We have attempted to formulate four scenarios based on two key uncertainties — the economic and the legal consequences.
Self-help (economically and legally bad)
We envisage a situation in which citizens take the law into their own hands, triggered by a lack of clarity about what is meant by political statements such as “taking the land back”. As a result, illegal land occupations escalate, coupled with farm invasions, subsequently making the agricultural sector nonfunctional and unproductive.
Aside from human rights violations becoming commonplace, employment will decline, production will fade and imports will rise, leading to high levels of food insecurity.
Gradual decline (better legally but bad economically)
In this scenario, the ANC, possibly with the assistance of the Economic Freedom Fighters, amends section 25 of the Constitution, paving the way to implement expropriation without compensation.
Land reform still takes place within the ambit of the rule of law. Although no compensation is paid for the land, compensation is still paid for incidentals related to the going concern, as the intention is for the beneficiary to continue with the farming enterprise.
Land acquisitions take place legally and follow a fair administrative procedure — disputes are settled in the courts and no one is evicted without due process.
Illegal land occupation and rights violations are prevented but the protection of property rights is diminished, as is investment in agriculture. This gives rise to the agricultural, financial and agri-processing sectors being the biggest losers in terms of production, exports and employment.
Business-as-usual (mixed legal merits but good economically)
This scenario prioritises the significance of sustaining the agricultural and food system, as well as not harming other sectors of the economy, as stated in the ANC’s decision.
Accordingly, the decision is taken not to amend the Constitution, or to use the existing powers of expropriation, but rather to continue with the current mechanisms of acquiring land for redistribution.
The first step is to conduct a land audit to determine who the owners of the land are, and the amount of land that has been transferred since 1994. The audit will include all social partners such as government, business, labour, traditional authorities and “communities”.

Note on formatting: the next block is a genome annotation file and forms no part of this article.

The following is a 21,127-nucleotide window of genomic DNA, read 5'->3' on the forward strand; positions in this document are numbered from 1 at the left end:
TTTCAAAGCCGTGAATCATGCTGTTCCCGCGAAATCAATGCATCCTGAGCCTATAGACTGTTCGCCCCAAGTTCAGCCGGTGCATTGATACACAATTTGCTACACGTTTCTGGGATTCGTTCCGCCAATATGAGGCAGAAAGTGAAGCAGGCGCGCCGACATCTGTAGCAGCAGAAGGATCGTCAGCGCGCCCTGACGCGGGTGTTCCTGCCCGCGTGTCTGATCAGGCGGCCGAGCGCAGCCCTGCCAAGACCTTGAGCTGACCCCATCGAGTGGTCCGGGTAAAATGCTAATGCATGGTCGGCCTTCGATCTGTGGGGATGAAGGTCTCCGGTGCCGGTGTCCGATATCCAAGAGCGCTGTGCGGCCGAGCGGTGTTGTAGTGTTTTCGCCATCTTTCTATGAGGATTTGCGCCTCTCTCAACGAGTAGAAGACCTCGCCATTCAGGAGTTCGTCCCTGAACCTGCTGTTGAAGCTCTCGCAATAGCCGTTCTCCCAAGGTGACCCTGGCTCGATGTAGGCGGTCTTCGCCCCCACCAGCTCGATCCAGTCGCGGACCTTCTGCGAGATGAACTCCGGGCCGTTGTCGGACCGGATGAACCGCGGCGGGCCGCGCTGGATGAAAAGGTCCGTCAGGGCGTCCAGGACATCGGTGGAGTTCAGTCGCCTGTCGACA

The balance between the significance of distributing land to correct the injustice of past laws and the need to sustain the food system to boost food security and promote inclusivity is skewed slightly towards the latter. This leads to the long-term sustainability of the food sector but in the short term does not meet the demands of those calling for the rapid redistribution of land.
That said, the inclusion of previously disadvantaged individuals in the formal food system remains relatively low, despite a growing amount of land being transferred to previously disadvantaged individuals by government and private sales.
But there are many factors other than land scarcity that sustain the food production system. Access to markets, the availability of financing, infrastructure, training and skills, and access to information are much more regressive to inclusivity than the scarcity of land.
This scenario is aimed primarily at economic sustainability and therefore scores high on the economic scale. From a legal point of view, the merits are mixed. It provides strong protection of property rights and upholds the rule of law but there are differing opinions about the extent to which the current mechanisms as implemented by the government will deliver on the constitutional obligation to foster conditions that enable citizens to gain access to land on an equitable basis.
Hybrid (economically and legally moderately good)